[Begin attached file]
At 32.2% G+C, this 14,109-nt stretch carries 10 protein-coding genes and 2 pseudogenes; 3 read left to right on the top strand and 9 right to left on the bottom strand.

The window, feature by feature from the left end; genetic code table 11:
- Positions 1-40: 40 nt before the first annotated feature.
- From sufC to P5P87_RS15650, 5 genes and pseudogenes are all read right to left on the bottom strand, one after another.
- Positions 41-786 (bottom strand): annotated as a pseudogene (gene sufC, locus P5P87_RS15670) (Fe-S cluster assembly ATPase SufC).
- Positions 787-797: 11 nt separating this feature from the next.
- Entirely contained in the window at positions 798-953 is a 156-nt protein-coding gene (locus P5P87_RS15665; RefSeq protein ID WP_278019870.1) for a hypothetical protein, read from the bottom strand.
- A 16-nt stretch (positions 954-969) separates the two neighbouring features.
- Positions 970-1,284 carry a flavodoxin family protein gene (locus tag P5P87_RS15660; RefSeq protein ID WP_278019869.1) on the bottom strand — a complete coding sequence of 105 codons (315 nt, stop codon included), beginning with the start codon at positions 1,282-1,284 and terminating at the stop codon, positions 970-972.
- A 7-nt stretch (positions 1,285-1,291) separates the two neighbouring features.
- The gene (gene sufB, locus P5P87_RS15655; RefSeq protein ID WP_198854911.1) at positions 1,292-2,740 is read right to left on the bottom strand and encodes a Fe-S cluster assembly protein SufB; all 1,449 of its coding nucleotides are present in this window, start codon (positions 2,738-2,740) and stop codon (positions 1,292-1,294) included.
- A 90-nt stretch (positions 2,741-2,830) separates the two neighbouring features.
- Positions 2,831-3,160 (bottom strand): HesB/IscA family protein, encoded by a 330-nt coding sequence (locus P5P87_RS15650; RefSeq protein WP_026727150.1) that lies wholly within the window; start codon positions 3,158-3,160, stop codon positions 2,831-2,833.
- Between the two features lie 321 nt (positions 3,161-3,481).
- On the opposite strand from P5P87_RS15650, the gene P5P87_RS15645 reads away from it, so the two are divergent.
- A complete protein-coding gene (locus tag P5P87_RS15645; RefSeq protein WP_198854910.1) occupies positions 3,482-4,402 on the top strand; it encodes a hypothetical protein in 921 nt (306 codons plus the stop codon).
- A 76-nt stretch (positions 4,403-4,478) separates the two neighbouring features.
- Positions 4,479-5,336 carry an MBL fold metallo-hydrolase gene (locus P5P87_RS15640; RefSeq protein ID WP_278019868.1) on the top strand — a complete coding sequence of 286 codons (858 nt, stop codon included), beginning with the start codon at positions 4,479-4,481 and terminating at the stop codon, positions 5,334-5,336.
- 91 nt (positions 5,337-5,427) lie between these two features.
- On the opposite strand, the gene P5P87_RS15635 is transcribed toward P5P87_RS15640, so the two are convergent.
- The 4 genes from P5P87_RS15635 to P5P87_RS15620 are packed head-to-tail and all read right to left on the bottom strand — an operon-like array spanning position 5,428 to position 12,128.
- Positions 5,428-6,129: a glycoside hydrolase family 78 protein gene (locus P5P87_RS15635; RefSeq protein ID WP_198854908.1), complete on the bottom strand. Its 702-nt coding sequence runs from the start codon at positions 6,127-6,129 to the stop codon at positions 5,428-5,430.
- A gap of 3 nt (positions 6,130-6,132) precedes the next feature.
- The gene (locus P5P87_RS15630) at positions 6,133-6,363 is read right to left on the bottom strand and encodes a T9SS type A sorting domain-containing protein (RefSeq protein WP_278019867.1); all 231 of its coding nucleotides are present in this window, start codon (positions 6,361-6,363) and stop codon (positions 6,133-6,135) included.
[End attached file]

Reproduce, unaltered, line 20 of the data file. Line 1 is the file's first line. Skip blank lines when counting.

- On the opposite strand, the gene P5P87_RS15635 is transcribed toward P5P87_RS15640, so the two are convergent.